AHAs are water-soluble acids made from sugary fruits. They help peel away the surface of your skin so that new, more evenly pigmented skin cells may generate and take their place. After use, you’ll likely notice that your skin is smoother to the touch.
Which acid should you choose ?AHAs are primarily used for:
- mild hyperpigmentation like age spots, melasma, and scars
- enlarged pores
- fine lines and surface wrinkles
- uneven skin tone
Although AHAs are often marketed as safe for all skin types, you’ll want to take care if you have extremely dry and sensitive skin. You may need to gradually work up to daily use to avoid irritating your skin.
Which AHA to use ?
All AHAs yield significant exfoliation. Still, the effects and uses can slightly vary between types of acids. Your selected AHA should have a maximum concentration between 10 and 15 percent. Apply new products every other day until your skin gets used to them. This will also reduce the risk of side effects, such as irritation.
No matter which AHA you choose, the strong exfoliating effects make your skin more sensitive to the sun. Wear sunscreen every morning to prevent burns, age spots, and increased skin cancer risks.
It’s also made from a widely available plant: sugar cane. Glycolic acid provides significant exfoliation. This makes it an all-around treatment for many skin concerns. And thanks to its antimicrobial properties, it may even help prevent acne breakouts.
Unlike other AHAs made from fruits, lactic acid is made from lactose in milk. It’s also known for its significant exfoliation and anti-aging effects.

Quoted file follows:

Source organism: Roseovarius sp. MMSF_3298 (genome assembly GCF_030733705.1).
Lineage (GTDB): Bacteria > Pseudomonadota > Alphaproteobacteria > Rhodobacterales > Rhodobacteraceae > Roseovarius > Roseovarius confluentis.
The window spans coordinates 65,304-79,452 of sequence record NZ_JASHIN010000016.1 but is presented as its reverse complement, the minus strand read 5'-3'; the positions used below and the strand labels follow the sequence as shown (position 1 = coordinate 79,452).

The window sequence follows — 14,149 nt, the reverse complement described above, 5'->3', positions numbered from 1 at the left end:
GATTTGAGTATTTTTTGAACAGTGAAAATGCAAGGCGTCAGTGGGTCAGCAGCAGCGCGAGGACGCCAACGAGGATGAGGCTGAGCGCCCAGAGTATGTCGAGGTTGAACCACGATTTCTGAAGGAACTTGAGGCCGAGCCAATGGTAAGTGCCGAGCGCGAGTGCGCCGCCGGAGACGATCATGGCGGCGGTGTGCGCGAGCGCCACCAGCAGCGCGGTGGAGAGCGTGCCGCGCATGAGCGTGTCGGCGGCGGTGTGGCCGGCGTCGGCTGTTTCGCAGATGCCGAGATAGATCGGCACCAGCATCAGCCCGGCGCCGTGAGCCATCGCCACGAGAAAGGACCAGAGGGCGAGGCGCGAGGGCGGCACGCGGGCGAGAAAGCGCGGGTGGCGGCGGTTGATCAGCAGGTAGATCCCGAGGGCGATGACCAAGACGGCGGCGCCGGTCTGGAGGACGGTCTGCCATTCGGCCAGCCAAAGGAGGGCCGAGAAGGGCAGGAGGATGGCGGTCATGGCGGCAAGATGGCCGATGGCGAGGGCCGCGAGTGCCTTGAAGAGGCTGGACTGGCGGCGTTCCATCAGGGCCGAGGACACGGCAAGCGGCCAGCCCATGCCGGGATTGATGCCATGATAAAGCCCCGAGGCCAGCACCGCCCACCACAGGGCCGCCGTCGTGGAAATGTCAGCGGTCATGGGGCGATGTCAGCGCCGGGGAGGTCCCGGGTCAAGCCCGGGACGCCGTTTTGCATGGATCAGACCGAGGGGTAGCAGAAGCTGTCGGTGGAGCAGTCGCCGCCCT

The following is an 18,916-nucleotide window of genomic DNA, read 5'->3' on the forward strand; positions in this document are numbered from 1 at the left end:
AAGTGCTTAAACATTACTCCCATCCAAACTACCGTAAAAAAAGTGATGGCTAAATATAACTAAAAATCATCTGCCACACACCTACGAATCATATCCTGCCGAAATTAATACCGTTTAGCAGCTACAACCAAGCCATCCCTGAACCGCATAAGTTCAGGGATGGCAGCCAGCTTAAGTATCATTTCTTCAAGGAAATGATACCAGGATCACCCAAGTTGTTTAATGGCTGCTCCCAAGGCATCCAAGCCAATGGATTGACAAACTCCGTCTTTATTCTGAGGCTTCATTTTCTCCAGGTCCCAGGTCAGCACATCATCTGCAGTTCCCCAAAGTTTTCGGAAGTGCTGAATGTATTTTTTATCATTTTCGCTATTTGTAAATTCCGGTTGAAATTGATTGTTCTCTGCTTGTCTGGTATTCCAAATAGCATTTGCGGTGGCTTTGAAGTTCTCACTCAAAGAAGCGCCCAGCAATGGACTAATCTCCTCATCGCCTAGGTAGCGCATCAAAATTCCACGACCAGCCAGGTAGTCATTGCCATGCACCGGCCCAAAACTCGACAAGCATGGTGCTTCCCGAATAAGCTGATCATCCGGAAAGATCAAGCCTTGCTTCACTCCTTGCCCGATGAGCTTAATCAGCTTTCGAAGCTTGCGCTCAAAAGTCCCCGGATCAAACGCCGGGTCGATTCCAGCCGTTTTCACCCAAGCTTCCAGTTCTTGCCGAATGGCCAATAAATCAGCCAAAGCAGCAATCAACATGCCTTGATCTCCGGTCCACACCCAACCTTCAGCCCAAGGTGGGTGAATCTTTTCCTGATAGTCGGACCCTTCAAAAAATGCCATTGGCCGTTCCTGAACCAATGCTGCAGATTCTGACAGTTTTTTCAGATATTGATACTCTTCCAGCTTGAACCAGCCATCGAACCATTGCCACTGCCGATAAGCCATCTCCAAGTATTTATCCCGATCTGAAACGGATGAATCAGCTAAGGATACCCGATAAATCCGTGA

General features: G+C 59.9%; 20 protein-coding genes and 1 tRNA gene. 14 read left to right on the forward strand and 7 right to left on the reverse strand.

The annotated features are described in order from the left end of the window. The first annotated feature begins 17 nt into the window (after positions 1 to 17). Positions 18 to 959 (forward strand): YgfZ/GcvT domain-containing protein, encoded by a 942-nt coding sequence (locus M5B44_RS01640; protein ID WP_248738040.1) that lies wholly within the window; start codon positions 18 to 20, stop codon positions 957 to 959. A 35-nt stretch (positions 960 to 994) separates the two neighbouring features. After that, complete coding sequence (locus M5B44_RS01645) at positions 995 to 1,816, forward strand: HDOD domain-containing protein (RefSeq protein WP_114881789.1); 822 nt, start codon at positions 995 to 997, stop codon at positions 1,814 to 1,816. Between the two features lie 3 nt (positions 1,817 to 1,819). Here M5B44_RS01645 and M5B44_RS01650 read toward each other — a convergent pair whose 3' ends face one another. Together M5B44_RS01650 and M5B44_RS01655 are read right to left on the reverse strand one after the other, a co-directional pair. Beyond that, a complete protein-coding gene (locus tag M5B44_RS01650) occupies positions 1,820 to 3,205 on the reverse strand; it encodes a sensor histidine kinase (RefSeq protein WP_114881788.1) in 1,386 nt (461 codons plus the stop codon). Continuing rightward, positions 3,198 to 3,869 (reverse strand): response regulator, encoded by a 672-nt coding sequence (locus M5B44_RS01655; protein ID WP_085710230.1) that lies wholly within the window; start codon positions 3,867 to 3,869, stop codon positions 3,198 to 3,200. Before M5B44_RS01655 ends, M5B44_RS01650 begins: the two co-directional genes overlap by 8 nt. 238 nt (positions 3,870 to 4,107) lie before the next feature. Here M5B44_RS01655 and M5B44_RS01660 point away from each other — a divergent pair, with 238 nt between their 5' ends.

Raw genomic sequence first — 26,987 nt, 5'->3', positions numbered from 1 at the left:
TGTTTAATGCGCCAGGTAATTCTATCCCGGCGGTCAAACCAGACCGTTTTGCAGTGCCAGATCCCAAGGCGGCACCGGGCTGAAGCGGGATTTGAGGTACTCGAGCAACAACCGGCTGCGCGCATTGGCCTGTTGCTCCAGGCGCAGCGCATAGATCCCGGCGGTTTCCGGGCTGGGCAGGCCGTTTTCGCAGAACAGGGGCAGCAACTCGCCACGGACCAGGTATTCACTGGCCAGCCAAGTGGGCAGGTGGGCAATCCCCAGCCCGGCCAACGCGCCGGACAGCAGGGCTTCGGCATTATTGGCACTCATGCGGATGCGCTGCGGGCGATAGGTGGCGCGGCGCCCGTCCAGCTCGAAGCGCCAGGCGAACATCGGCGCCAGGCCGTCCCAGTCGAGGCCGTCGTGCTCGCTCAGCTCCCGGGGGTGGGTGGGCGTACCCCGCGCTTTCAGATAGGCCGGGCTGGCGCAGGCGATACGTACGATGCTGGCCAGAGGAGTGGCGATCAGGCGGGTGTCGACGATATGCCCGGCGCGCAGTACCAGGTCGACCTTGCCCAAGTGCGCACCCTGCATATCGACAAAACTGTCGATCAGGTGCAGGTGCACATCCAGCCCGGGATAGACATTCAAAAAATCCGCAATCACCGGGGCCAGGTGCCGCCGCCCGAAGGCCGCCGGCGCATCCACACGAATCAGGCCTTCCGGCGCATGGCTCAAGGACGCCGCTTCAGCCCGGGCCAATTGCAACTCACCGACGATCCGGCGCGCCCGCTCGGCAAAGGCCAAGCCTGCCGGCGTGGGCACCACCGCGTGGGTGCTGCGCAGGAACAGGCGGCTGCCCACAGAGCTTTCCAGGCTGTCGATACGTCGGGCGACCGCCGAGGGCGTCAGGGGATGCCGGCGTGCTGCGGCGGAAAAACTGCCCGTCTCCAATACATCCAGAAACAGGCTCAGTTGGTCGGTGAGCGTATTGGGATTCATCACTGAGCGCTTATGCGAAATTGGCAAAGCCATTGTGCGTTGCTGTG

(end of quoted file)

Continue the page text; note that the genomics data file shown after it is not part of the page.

It contains larger molecules derived from almond extracts. It can be combined with other AHAs to increase exfoliation. Used alone, the acid may improve texture and pore size.
Difference with BHA ?
BHAs, on the other hand, are primarily used for acne and sun damage. These products go deep into your hair follicles to dry out excess oils and dead skin cells to unclog your pores. Because of these effects, BHAs are most suitable for combination to oily skin. Lower concentrations may be used to help calm sensitive skin. You may also have more success with BHAs if you wanted to reduce rosacea-related redness.
Can I combine AHA and BHA products ?AHAs and BHAs yield fuller skin when used together. This may be due to increased collagen production, which can make both the dermis and epidermis visibly plumper.
NOTE : Still, you don’t want to layer AHAs and BHAs on top of one another. These are both exfoliators, so using both can cause dryness and irritation.
You could also use AHAs and BHAs on alternating days. This method works well if you’re using at-home chemical peels that contain AHA.
Another strategy is to use these acids on certain parts of your face only. For example, you can apply an AHA to dry areas and a BHA to oily areas if you have combination skin.